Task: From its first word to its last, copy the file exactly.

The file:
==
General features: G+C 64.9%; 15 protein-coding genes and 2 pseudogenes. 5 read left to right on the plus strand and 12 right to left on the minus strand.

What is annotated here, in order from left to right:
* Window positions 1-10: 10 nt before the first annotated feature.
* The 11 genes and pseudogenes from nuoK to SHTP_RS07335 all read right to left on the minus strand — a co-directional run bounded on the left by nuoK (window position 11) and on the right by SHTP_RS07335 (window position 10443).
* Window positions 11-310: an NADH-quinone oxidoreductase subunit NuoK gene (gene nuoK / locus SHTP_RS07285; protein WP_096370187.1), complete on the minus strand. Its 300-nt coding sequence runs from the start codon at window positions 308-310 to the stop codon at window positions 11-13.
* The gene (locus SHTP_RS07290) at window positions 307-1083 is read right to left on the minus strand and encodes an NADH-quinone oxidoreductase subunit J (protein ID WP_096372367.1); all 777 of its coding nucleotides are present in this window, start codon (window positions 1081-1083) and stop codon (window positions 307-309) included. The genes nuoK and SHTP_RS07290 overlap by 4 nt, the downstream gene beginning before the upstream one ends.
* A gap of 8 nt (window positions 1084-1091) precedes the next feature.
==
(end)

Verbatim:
General features: G+C 64.9%; 15 protein-coding genes and 2 pseudogenes. 5 read left to right on the plus strand and 12 right to left on the minus strand.

What is annotated here, in order from left to right:
* Window positions 1-10: 10 nt before the first annotated feature.
* The 11 genes and pseudogenes from nuoK to SHTP_RS07335 all read right to left on the minus strand — a co-directional run bounded on the left by nuoK (window position 11) and on the right by SHTP_RS07335 (window position 10443).
* Window positions 11-310: an NADH-quinone oxidoreductase subunit NuoK gene (gene nuoK / locus SHTP_RS07285; protein WP_096370187.1), complete on the minus strand. Its 300-nt coding sequence runs from the start codon at window positions 308-310 to the stop codon at window positions 11-13.
* The gene (locus SHTP_RS07290) at window positions 307-1083 is read right to left on the minus strand and encodes an NADH-quinone oxidoreductase subunit J (protein ID WP_096372367.1); all 777 of its coding nucleotides are present in this window, start codon (window positions 1081-1083) and stop codon (window positions 307-309) included. The genes nuoK and SHTP_RS07290 overlap by 4 nt, the downstream gene beginning before the upstream one ends.
* A gap of 8 nt (window positions 1084-1091) precedes the next feature.